Perhaps the most beloved of the romantic story ballets, “Giselle,” as staged by Lola de Ávila, was described on its opening night at the Auditorium Theatre as the ballet that inaugurated and continues to exemplify Ashley Wheater’s artistic direction of the Joffrey, now in its tenth year. Before the curtain rose, executive director Greg Cameron exhorted the house to stand in Wheater’s honor. Most obliged. But what does it mean to watch a ballet about a man of wealth and stature taking advantage of a naïve peasant girl, who not only pays with her mental health and her life but then pays again by spending all we know of her afterlife protecting her so-called lover from retribution, in a time when a self-proclaimed sexual predator sits in the White House and the assault of every woman is increasingly visible, touched neither first or last by a Hollywood producer? As unseemly as this question is, ballet has everything to do with politics—its historical ties to the monarchy and to the power dynamics of the court are undeniable—and that it continues to be performed without significant variation suggests that the values it espouses have also failed to evolve.
Nevertheless, for addicts of beauty, the Joffrey’s new “Giselle” may give satisfaction. The curtain rises on a lush wooded countryside where peasants drift in floating chiffon, looking more Fragonard than Brueghel. It’s harvest season, no labor or rotted grape to be seen. When Albrecht (Temur Suluashvili) turns up in silk shirtsleeves, he fits in like watercolor soaks a page. As Giselle, Victoria Jaiani seemed miscast in the first act, more a swan flown off course than a country girl—her hands too long and weightless to find her hips, her thrown kisses lost to the imperial line of her arabesque. Throughout, the expressive principle seemed to be a contract to either mime or dance, but never both at once. As a thoroughly plotless element, the peasant pas, danced by Cara Marie Gary and Hansol Jeong, was thus a refreshingly unassuming interlude.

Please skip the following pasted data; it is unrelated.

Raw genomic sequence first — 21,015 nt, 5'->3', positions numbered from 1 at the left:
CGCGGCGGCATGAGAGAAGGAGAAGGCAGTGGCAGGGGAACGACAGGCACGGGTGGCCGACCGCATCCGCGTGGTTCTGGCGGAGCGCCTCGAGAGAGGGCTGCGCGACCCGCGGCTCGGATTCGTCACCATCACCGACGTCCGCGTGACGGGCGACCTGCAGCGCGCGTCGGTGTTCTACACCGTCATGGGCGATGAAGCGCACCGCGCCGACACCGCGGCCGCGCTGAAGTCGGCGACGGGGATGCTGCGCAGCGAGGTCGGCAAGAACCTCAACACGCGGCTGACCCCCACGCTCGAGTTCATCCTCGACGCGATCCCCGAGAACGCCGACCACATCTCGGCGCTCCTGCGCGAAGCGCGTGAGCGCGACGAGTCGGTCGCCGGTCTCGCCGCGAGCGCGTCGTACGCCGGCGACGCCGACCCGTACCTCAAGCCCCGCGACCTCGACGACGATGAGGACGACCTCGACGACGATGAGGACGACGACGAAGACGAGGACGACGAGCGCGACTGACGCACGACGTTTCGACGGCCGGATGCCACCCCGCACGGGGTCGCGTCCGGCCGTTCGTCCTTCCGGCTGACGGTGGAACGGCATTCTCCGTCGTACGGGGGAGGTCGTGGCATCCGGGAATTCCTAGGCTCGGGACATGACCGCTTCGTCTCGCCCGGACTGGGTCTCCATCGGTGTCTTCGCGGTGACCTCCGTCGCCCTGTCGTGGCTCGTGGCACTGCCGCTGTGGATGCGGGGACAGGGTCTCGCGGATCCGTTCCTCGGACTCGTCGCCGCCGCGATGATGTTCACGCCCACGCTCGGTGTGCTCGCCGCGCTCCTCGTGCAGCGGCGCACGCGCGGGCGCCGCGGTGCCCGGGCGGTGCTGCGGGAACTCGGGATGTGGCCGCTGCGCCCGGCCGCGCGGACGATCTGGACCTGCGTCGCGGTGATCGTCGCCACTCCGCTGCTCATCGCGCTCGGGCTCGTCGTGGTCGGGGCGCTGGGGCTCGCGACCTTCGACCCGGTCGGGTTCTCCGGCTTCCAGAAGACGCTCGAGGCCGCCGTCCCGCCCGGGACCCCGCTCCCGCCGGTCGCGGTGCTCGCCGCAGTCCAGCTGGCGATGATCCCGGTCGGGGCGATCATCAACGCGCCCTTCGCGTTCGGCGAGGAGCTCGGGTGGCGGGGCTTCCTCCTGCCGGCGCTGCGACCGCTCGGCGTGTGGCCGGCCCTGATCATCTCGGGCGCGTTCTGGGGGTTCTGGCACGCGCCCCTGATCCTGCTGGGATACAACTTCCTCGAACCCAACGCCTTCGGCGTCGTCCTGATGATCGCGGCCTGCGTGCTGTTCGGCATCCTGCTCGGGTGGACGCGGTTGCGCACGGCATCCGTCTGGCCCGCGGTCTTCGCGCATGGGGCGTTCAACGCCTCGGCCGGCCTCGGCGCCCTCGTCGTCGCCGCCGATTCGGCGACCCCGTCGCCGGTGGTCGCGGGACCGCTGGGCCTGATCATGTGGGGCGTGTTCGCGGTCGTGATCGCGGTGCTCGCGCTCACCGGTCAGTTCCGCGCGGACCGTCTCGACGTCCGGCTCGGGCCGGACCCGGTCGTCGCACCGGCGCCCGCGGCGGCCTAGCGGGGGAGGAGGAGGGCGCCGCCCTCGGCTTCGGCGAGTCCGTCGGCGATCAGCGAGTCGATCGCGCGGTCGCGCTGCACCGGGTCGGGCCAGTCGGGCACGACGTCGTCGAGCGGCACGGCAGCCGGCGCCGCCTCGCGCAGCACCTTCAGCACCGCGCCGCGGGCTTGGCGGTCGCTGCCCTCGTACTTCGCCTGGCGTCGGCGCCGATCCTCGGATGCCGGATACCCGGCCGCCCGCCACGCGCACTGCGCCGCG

In terms of pure movement, the second act contained more opportunity for the company to present its strengths. Audiences rarely fail to applaud when a regiment of Wilis appear, chugging across the stage in parallel lines, and Wednesday night’s impeccable corps of murderous maidens was no exception. As Myrtha, April Daly manifested a commanding stillness. And Jaiani, rising from her grave as the wraith she was born to be, arrested the supernatural destruction of her undeserving lover by the ethereal rippling of her feet and the languorous unfurling of her endless limbs—divine.
“Like all great works of art, we return to ‘Giselle’ because we see ourselves in these people,” Wheater writes in the program notes. Indeed. (Irene Hsiao)
Joffrey Ballet at Auditorium Theatre, 50 East Congress, (312)386-8905, joffrey.org. $34-$174. Through October 29.